Advice on Giving Advice to the Advice-Averse
PJAdvice columnist Belladonna Rogers on getting through to loved ones who don't want your — or anyone's — advice.
October 18, 2011 - 12:04 am
Dear Belladonna Rogers,
I’m a 66-year-old divorced man in a great relationship with a 47-year-old divorced woman. We don’t live together full time, but I adore her. My two grown children are very fond of her, too. Based on my personal and business experience, I can see that some of her decisions are unwise, particularly when it comes to her finances.
I’m positive that anything I say to address this aspect of her life will be unwelcome. She’s a brilliant woman, very headstrong, and has been living on her own for much of her adult life.
Completely apart from our age difference, our life experiences are very different. I know that I could give her excellent guidance, but I fear that in doing so, I’d be on my way to unraveling our relationship. By the same token, it’s very difficult to stand idly by and watch her make unwise decisions and say nothing. I feel my own impatience rising within me — I’m not getting any younger — but this is one boat I’m afraid of rocking.
What should I do?
Smitten in Smithville, Texas
You raise one of the most profound questions in human life: how does one help and guide another person who resists help and guidance?
Your question also highlights the fact that some people, regardless of age, are advice-adverse, while others are advice-friendly.
You make it clear that the woman in your life, “Jane,” is advice-adverse. Those who are hostile to even the best-intentioned advice can nevertheless be advised, but he or she has to raise the issue first, and the counsel must be carefully couched in subtle, non-threatening questions rather than firmly delivered as advice.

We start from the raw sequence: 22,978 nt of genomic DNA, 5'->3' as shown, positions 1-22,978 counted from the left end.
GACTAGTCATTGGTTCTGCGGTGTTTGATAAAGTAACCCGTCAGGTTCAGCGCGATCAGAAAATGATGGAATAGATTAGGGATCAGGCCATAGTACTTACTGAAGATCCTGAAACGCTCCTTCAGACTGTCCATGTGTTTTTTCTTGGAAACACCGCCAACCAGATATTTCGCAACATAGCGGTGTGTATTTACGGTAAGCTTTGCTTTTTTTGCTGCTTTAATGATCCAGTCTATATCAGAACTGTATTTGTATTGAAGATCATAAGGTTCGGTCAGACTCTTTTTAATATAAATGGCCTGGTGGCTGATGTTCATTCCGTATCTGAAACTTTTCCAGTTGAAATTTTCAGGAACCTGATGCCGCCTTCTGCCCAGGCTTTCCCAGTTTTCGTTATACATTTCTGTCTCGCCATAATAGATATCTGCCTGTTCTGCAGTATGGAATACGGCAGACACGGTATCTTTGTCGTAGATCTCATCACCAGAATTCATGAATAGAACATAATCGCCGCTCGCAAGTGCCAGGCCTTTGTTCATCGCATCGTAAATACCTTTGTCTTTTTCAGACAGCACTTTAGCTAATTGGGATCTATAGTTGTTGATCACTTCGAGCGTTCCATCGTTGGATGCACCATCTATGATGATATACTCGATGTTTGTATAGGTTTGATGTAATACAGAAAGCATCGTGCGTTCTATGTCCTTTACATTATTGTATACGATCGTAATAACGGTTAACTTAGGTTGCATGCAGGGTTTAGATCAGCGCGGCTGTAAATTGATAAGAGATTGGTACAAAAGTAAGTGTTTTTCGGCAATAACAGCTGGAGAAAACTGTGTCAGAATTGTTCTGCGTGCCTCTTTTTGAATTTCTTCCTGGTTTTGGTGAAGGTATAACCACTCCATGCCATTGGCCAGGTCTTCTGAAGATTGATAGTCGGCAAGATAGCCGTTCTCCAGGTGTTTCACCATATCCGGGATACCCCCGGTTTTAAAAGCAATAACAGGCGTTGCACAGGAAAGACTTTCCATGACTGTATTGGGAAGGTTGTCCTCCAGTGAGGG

As you’ve written, on the one hand we often believe — and often correctly — that our wisdom and experience can be helpful in preventing unwise or even dangerous consequences. At the same time, if the other person is also an adult, we understand that any advice could well be rebuffed, and could cause anything from a frisson of annoyance to a complete break in a relationship.
And frissons are nothing trivial. They’re comparable to the fault lines underlying the surface of the Earth: they may have no discernible effects for a very long time, but they do have the continuing potential to produce “the big one” — a rupture of major proportions, turning a seemingly firm structure into a heap of rubble.
It’s one of the most difficult aspects of being in a loving relationship with an advice-averse person: remaining silent unless and until asked.
At best, unsought advice can fall on deaf ears, leading to the equivalent of what would have happened had one said nothing. Many advice-averse people take this to be their personal anthem:
At worst, unsought advice can provoke a rebellious response, causing an outcome exactly the opposite of what the adviser sought to bring about.
ADVISING THE ADVICE-AVERSE: WALKING ON EGGSHELLS
I suggest that you wait, silently and patiently, until “Jane” mentions the topic of her finances. I recommend against raising it yourself. Since you’re already aware that she’s having such problems, it’s likely that one of these days she’ll say something like, “I’m really in trouble at the moment, because I’d like to do something that I just can’t afford.”
When she herself raises the subject, don’t interpret it an open invitation to present Jane with a list of your wise and helpful suggestions of what she should do immediately.
The approach I suggest places less emphasis on the words I’ll offer below than on a method of interacting with an advice-averse person. Such people can be mighty prickly, and will invariably interpret advice as disapproval. Your approach must take that into account.
Try to be as gentle as possible and also as detached and noncommittal as you can. Jane –like any advice-averse person — will be hypersensitive to the slightest implication that you view her situation as a flaw or as a failing of hers.
It’s essential to present your thoughts in such a way as to minimize the likelihood that she’ll feel hurt and angry, which will be her default responses. You’ll be walking on eggshells, but will have to appear to be shooting the breeze. Your role model for this exchange is a teddy bear, not a Marine drill sergeant.
I never said this would be easy. It isn’t.